Robert Abela stood outside parliament answering questions about the latest saga to hit the Maltese islands. In his standard demeanour of cold condescension, he delivered a series of obvious statements.
One part was the law school student reciting the basic tenets of the laws on human rights and those of public order. One other part was a clumsy attempt at being the people’s man who engages in people’s politics.
There was an admonition reserved for the Mosta Council for failing to grasp the importance of what Abela calls “il-komunikativa”. The term seems to be a concocted word implying transparency and openness in decision-making.
In Abela’s mind, the local councillors should have first been clearer about what they wanted to do with the ficus trees and how they wanted to replace them with indigenous foliage such as, ahem, the judas tree. If the people were still steadfast in their wish to preserve the status quo of the quasi-silvan set-up of Mosta Square, then the Council should do well to consider reversing its decision.
It’s not Abela’s problem, is it? A clumsy council – still bereft of the young blood that will soon be injected into future councils – has pushed all the wrong buttons in collaboration with the Environment and Resources Authority.
The people, as is wont of people these days, have declared that they have had enough and kicked up quite a fuss. “Are you going mad?” read their placards.
Then, at 4 pm, Andre Callus, an icon of the real resistance on the island, was bundled up like a heifer for sacrifice by a bunch of constables of the law and led away, presumably for causing a disturbance to public peace.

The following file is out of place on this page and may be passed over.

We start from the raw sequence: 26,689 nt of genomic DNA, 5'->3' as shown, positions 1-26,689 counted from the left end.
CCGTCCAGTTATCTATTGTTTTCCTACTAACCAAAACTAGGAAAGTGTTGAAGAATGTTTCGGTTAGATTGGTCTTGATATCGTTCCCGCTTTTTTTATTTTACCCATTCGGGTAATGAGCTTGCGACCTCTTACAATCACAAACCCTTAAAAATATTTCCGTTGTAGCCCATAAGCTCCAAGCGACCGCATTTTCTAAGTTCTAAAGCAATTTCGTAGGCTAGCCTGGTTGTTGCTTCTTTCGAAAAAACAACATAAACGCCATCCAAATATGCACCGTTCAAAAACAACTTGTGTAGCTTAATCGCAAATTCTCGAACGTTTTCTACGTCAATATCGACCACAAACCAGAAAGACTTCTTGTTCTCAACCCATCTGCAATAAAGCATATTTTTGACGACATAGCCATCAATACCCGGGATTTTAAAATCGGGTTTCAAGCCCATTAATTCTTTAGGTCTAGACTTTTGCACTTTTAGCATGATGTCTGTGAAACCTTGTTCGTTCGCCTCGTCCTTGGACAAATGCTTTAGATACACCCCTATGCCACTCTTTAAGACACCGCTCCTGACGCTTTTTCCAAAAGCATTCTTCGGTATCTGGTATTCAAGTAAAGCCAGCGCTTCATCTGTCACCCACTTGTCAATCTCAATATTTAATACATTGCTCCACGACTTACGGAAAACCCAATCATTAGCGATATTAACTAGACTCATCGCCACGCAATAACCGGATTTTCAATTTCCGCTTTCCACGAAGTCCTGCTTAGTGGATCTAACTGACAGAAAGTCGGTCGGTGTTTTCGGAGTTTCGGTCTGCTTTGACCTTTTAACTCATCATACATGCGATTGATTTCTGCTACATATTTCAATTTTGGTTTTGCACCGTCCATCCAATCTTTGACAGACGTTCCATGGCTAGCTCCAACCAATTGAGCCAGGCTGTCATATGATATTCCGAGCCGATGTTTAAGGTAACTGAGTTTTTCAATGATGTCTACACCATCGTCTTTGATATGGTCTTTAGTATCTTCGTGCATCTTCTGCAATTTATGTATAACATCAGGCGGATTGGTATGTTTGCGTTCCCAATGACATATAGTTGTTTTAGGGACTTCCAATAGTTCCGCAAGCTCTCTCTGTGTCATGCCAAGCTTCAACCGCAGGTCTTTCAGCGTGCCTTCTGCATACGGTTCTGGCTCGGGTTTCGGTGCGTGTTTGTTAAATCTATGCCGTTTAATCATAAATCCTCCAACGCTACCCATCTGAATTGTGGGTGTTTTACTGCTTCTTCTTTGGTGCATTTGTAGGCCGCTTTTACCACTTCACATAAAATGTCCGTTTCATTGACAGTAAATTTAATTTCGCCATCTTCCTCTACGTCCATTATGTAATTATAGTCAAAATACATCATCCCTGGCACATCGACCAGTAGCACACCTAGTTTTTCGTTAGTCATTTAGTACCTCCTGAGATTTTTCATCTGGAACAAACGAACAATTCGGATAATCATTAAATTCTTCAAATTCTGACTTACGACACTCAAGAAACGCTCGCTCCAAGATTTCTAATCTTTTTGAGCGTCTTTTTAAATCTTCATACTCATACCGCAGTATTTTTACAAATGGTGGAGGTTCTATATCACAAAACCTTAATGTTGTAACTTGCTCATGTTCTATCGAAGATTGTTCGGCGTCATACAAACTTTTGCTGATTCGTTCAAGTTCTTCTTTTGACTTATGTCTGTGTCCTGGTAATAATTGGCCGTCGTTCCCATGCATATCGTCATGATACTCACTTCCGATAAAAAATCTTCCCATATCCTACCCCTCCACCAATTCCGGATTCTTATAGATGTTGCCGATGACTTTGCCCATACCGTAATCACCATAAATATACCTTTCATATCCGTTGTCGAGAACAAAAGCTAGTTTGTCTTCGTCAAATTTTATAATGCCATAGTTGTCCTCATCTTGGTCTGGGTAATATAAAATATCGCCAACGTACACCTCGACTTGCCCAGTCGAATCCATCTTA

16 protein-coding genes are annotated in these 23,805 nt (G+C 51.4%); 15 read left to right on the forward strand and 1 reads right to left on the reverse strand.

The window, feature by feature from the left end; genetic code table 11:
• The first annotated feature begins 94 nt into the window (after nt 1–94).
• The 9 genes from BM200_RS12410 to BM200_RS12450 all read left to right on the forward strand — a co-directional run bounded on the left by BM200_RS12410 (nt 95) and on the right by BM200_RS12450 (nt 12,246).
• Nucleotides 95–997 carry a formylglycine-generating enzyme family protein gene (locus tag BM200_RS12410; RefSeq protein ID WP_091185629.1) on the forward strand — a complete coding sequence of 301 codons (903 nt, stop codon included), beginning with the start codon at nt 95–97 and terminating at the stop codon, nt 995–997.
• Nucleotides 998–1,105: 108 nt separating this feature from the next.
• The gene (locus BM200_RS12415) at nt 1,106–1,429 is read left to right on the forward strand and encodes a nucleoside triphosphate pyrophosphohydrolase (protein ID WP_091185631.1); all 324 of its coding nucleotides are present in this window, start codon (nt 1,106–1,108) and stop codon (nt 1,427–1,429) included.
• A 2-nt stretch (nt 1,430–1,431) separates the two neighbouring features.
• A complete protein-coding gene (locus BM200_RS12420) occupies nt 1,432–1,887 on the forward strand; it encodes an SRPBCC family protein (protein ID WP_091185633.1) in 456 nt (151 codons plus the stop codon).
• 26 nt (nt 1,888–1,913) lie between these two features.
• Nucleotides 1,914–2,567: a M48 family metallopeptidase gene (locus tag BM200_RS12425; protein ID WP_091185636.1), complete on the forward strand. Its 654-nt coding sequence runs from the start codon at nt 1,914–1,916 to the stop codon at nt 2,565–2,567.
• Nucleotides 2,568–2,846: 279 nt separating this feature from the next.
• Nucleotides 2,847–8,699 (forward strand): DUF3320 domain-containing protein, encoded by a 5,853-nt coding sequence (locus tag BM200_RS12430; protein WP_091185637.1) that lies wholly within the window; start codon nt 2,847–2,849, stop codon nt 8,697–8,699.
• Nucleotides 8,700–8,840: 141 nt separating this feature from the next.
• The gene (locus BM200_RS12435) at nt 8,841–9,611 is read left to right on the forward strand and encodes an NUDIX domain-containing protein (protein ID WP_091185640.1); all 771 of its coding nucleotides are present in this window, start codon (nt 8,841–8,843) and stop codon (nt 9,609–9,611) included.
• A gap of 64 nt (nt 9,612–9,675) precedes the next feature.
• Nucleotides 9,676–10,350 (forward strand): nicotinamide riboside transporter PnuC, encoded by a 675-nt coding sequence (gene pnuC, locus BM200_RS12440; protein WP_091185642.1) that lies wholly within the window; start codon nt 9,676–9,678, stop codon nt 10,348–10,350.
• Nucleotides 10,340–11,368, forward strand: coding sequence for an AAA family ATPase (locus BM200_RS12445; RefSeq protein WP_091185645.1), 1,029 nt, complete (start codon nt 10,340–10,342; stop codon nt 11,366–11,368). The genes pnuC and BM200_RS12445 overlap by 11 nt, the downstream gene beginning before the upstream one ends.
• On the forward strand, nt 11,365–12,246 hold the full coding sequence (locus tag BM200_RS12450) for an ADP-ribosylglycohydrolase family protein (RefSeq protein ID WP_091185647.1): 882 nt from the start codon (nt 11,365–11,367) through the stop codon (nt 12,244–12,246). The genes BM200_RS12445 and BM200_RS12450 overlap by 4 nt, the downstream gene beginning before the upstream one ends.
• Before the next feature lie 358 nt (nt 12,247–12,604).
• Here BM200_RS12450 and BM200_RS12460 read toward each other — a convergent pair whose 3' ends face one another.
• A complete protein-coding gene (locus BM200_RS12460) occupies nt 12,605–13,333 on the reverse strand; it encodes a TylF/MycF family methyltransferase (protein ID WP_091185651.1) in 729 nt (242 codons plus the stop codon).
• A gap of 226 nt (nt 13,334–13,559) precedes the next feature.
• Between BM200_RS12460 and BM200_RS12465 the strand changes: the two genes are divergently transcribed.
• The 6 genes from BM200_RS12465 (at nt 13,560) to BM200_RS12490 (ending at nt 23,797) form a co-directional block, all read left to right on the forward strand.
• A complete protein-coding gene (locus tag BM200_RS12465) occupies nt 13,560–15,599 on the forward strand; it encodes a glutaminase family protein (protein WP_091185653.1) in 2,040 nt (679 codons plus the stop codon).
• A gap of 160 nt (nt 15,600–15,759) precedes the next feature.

The alacrity with which the police had moved was in stark contrast to their sloth-like performance in recent history.
On the other hand, the stealth with which the council had decided the fate of the ficus trees was of legendary proportions. Sources have it that the unanimous vote was reached after less than a minute of discussion.
It’s not Abela’s problem. Or is it?
Allow me to pause the train of thought for and give you a random piece of news from earlier this week. On Monday, a day before the events unfolded in Mosta, the government of Kenya announced a “special holiday”. In a note, the government said: “The public across the country shall be expected to plant trees as a patriotic contribution to the national efforts to save our country from the devastating effects of climate change.”
That’s right. The project’s aim is to grow (and nurture) 15 billion trees in nine years.
From Africa to Malta. Not Abela’s problem, I was saying. But it is. Everything about what happened in Mosta is a reflection of the state of the nation.
The comedic response of the police – ever so efficient when it comes to picking on those who have the nation at heart. The unrepresentative decision-making by stealth without an ounce of thought of the needs of the people and of future generations.
A beautification gone tits up. The words of Michael Stivala, stating that Malta got more beautiful with time, echo in the wind.
Abela tried hard to remind journalists who would listen that the ficus trees, even if uprooted and moved, would not be replaced with concrete. He is very aware of his government’s dire reputation.
Roads, permits, cars, and smog. The overcrowded nation is still constantly raped under the not-so-watchful eyes of its doped institutions. Abela knows this well. He has a long history with the institutions charged with monitoring our progress in building, planning and development.
Mosta’s cry for help is the cry for help of our future generations. Because we are not a nation of tree planters. We are not a nation that will plant the seeds in the hope that the sons of our sons will be enjoying the shade of the grown trees.
We are not Kenya. We remain a nation that runs on greed. A nation that can be duped by a pensions scam in a budget. A nation that can be bought by handouts. And apparently, a nation that cannot stand the sight of trees.